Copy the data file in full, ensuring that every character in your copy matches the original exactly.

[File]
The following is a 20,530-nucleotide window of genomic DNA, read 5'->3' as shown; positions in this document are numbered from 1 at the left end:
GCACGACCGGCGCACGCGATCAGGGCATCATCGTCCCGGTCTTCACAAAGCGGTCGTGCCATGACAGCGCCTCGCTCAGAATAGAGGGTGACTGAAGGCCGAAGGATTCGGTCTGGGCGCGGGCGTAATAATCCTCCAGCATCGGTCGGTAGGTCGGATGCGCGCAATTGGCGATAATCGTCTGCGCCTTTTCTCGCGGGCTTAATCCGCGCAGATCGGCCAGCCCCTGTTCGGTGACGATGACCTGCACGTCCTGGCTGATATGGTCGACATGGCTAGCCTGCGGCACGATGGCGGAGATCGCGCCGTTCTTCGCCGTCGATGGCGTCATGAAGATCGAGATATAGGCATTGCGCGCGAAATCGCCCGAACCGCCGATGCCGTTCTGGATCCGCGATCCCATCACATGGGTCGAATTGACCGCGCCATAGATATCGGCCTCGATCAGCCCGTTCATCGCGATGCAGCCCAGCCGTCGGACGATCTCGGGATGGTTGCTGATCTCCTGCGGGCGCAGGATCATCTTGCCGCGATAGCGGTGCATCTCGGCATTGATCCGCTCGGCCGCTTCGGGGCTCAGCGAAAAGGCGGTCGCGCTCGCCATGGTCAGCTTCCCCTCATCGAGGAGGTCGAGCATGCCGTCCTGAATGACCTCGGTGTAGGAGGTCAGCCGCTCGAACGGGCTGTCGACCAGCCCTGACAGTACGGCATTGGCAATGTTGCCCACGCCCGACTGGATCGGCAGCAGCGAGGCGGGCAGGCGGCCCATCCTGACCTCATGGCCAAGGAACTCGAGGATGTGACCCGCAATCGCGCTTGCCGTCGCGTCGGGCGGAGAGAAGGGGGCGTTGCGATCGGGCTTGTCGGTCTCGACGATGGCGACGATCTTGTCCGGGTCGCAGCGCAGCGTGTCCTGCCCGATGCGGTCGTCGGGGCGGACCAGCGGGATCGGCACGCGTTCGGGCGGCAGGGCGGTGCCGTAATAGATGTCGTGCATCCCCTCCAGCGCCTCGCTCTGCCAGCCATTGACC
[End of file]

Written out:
The following is a 20,530-nucleotide window of genomic DNA, read 5'->3' as shown; positions in this document are numbered from 1 at the left end:
GCACGACCGGCGCACGCGATCAGGGCATCATCGTCCCGGTCTTCACAAAGCGGTCGTGCCATGACAGCGCCTCGCTCAGAATAGAGGGTGACTGAAGGCCGAAGGATTCGGTCTGGGCGCGGGCGTAATAATCCTCCAGCATCGGTCGGTAGGTCGGATGCGCGCAATTGGCGATAATCGTCTGCGCCTTTTCTCGCGGGCTTAATCCGCGCAGATCGGCCAGCCCCTGTTCGGTGACGATGACCTGCACGTCCTGGCTGATATGGTCGACATGGCTAGCCTGCGGCACGATGGCGGAGATCGCGCCGTTCTTCGCCGTCGATGGCGTCATGAAGATCGAGATATAGGCATTGCGCGCGAAATCGCCCGAACCGCCGATGCCGTTCTGGATCCGCGATCCCATCACATGGGTCGAATTGACCGCGCCATAGATATCGGCCTCGATCAGCCCGTTCATCGCGATGCAGCCCAGCCGTCGGACGATCTCGGGATGGTTGCTGATCTCCTGCGGGCGCAGGATCATCTTGCCGCGATAGCGGTGCATCTCGGCATTGATCCGCTCGGCCGCTTCGGGGCTCAGCGAAAAGGCGGTCGCGCTCGCCATGGTCAGCTTCCCCTCATCGAGGAGGTCGAGCATGCCGTCCTGAATGACCTCGGTGTAGGAGGTCAGCCGCTCGAACGGGCTGTCGACCAGCCCTGACAGTACGGCATTGGCAATGTTGCCCACGCCCGACTGGATCGGCAGCAGCGAGGCGGGCAGGCGGCCCATCCTGACCTCATGGCCAAGGAACTCGAGGATGTGACCCGCAATCGCGCTTGCCGTCGCGTCGGGCGGAGAGAAGGGGGCGTTGCGATCGGGCTTGTCGGTCTCGACGATGGCGACGATCTTGTCCGGGTCGCAGCGCAGCGTGTCCTGCCCGATGCGGTCGTCGGGGCGGACCAGCGGGATCGGCACGCGTTCGGGCGGCAGGGCGGTGCCGTAATAGATGTCGTGCATCCCCTCCAGCGCCTCGCTCTGCCAGCCATTGACC